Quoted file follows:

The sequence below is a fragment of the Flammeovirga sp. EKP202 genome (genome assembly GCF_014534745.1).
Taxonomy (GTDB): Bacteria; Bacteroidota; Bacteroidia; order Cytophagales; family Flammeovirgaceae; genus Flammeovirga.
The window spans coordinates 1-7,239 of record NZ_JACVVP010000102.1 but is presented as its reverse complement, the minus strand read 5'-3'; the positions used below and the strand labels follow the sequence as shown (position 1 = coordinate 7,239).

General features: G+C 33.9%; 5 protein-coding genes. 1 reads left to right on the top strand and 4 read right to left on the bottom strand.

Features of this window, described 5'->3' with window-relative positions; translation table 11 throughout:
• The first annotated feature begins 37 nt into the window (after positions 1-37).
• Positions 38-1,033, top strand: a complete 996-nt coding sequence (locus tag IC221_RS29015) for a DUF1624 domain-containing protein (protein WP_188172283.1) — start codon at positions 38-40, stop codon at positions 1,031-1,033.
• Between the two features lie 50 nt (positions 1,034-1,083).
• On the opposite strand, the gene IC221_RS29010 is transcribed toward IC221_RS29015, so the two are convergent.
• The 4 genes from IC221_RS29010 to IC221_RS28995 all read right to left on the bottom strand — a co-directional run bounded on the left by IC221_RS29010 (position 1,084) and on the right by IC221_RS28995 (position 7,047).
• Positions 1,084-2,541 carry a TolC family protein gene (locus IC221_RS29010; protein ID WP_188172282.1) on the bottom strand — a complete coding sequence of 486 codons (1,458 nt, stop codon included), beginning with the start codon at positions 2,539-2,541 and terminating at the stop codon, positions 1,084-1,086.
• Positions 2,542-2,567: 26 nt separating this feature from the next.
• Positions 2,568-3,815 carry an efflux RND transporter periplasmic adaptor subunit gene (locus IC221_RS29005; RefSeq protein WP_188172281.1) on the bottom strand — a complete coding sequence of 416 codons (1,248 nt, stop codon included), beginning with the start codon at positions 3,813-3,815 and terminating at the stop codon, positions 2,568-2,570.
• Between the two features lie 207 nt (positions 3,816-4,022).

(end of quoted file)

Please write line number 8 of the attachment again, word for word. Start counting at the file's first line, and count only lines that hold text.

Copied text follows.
• Between the two features lie 50 nt (positions 1,034-1,083).